Thousands of people scrambled to flee the Congolese city of Goma on Thursday, some picking their way across landscapes scarred with lava, after authorities warned a second volcanic eruption could take place any time.
The military governor of North Kivu province, Constant Ndima Kongba, said, quoting seismic and ground deformation data, that Magma, the molten rock that normally stays beneath the earth’s crust, had been detected beneath the city and the adjoining Lake Kivu.
“Given these scientific observations, an eruption on land or under the lake cannot be ruled out at present, and it could occur with very little or no warning,” he said.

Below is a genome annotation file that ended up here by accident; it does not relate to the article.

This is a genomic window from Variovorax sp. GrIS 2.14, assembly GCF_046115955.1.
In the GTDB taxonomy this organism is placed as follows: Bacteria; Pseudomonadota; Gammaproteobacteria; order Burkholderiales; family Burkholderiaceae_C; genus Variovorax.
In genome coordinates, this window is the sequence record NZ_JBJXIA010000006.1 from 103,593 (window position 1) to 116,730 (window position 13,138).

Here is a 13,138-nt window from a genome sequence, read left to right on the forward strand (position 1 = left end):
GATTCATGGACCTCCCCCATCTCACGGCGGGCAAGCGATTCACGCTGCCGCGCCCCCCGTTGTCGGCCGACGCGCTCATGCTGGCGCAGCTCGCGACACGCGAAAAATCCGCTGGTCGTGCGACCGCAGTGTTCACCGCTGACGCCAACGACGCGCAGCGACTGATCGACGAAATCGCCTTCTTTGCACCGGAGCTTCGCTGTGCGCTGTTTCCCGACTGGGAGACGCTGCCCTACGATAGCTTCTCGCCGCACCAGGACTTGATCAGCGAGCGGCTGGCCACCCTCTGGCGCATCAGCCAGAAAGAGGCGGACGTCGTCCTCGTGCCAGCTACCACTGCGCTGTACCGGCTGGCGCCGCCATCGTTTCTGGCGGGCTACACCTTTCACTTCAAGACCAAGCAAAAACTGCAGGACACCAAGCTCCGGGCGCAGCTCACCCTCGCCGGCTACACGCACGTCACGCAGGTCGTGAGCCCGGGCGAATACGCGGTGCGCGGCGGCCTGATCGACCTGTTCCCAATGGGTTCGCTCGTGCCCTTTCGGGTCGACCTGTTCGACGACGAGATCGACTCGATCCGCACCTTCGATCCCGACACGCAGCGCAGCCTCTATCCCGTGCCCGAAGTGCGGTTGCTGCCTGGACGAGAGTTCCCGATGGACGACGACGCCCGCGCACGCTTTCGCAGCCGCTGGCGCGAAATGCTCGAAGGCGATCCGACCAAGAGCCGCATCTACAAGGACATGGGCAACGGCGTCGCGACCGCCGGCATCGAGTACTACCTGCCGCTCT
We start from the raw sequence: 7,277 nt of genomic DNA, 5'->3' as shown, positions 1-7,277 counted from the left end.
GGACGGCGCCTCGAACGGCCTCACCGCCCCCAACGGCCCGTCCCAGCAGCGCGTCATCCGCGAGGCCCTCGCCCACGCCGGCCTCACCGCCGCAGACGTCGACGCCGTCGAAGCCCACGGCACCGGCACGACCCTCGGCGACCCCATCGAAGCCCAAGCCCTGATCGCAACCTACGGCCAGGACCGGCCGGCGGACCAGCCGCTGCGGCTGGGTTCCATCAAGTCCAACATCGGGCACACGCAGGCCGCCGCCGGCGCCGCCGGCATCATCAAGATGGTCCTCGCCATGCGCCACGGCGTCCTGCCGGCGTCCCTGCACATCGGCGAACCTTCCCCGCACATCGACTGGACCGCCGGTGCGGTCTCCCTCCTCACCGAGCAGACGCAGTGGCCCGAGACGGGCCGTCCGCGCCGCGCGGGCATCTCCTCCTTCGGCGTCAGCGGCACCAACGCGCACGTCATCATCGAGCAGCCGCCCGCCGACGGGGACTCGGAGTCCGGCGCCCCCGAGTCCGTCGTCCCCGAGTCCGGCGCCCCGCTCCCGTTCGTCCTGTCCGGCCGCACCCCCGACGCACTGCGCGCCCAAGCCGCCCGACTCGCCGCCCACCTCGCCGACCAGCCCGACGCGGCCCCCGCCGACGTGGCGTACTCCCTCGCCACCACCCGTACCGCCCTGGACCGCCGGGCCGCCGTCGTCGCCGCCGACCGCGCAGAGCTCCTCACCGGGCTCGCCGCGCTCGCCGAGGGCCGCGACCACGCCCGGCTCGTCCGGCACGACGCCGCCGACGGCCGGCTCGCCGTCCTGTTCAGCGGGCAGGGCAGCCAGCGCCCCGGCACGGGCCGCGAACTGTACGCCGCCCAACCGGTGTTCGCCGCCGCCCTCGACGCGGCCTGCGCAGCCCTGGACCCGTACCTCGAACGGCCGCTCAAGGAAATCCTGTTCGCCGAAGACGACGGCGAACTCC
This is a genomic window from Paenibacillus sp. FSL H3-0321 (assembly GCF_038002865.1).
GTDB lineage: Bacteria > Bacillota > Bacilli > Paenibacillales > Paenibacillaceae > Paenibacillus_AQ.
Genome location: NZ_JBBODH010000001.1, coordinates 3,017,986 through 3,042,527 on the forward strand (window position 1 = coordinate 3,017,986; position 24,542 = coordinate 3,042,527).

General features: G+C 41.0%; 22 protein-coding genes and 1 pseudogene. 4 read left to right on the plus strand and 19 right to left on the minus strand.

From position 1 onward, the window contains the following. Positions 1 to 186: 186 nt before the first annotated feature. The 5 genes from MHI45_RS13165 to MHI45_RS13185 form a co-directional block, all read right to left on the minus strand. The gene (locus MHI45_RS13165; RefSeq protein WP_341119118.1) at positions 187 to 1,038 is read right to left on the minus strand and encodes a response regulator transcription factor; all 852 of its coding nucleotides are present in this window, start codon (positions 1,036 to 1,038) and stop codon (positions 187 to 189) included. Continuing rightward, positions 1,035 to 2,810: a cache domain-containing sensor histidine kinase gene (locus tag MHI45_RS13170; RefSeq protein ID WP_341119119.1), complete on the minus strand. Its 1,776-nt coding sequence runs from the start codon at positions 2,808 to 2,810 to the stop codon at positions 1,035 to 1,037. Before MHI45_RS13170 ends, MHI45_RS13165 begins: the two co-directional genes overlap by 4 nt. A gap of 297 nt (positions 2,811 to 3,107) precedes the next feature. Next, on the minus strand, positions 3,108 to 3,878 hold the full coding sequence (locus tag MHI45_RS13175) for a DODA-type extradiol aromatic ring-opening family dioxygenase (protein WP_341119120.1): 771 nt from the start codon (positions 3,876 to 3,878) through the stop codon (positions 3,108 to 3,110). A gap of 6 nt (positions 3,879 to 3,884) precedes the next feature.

31 people perished on Saturday evening when Mount Nyiragongo, one of the world’s most active volcanoes, sent a wall of orange lava downhill towards the city, devastating 17 villages on the way.
The lava stopped just 300 metres short of Goma airport, the main hub for aid operations in eastern Democratic Republic of Congo. Much of the city was spared but hundreds of earthquakes since have opened cracks in the earth and destroyed buildings.
Ndima pointed out that 10 neighborhoods in the east of the city, which lay in the path of lava from the previous eruption in 2002, needed to move to Sake, around 13 miles (21 km) to the northwest.
“Evacuation is compulsory. Those who do not adhere swiftly carry unnecessary risks.”
Thousands of people heeded his message, filing out of town on foot, with huge bundles on their heads. Others fled by car, creating traffic jams across the city, or on large boats that took them across Lake Kivu.